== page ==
Selon gwtmp01 / mac.com:

> >
> > Once you know what << does, there is no confusion.
>
> Isn't that a truism?
>
> As I said in my first post, I found the notation a
> stumbling block for understanding the concept.  Based
> on the number of questions about the syntax that show
> up on ruby-talk, I don't think my experience was particularly
> unique.
>

Personally, I found the "class << object" *extremely* good at describing the
concept it referred to. As soon as I understood the *concept*, I found it made
sense, and helped me not to forget what the concept meant.

>
> There is a difference between a notation that is not suggestive
> of anything in particular (an "empty vessel") and a notation that
> is suggestive of something that is unrelated.
>

I disagree that the notation is suggestive of something unrelated. YMMV.

> In any case, I was just throwing out some ideas for thought.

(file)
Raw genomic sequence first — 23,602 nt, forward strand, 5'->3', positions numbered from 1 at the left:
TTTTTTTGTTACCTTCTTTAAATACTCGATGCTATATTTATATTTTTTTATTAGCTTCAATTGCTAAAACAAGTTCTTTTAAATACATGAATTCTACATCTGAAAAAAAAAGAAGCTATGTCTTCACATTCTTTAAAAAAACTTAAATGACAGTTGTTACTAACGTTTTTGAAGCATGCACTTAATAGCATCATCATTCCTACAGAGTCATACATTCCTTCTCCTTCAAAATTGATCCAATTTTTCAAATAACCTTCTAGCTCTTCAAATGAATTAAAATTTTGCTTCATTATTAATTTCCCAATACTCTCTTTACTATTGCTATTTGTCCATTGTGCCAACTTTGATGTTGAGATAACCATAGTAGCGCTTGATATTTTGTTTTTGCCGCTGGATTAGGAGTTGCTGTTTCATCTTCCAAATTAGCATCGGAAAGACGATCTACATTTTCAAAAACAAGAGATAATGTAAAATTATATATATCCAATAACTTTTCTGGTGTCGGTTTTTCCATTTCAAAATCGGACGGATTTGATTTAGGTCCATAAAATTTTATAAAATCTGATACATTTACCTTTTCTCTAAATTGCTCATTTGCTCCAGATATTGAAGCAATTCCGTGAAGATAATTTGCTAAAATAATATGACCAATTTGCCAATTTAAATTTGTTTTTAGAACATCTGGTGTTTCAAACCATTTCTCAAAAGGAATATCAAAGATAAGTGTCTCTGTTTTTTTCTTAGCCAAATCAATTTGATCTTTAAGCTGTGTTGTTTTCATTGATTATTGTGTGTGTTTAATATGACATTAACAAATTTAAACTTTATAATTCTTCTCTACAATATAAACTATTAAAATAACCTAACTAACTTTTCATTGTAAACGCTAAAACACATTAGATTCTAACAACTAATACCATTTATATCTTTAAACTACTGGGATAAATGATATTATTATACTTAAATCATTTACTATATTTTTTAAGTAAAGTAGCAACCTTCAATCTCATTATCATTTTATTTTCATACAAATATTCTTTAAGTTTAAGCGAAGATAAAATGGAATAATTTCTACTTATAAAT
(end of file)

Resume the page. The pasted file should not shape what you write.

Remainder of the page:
> Here is another one:
>
> Ruby currently allows for:
>
> module M; end
> class Y; end
> class X < Y; end
> class <<x; end
>
> How about just using
>
> object x; end
>
> to open up the singleton class?  This sort of goes with my previous
> thought
> that we can think of an object and its eigenclass as simply two views of
> the same object.
>

Using "object" to open up a *class* is about the most unintuitive thing I've
ever read. Using a new keyword like "eclass" unjustifiably favours one
denomination for those classes ("eigenclass") above others, while there is
still *no* agreement on how to call them (AFAIK, matz himself still prefers to
call them singleton classes).

I still don't understand why the "class << object" notation is considered
unintuitive. I myself read it as "enter the singleton class of the particular
object". "<<" fits the "enter/come in" meaning quite well, and taken that way
it is pointing in the right direction: you're entering a class.
--
Christophe Grandsire.

http://rainbow.conlang.free.fr

It takes a straight mind to create a twisted conlang.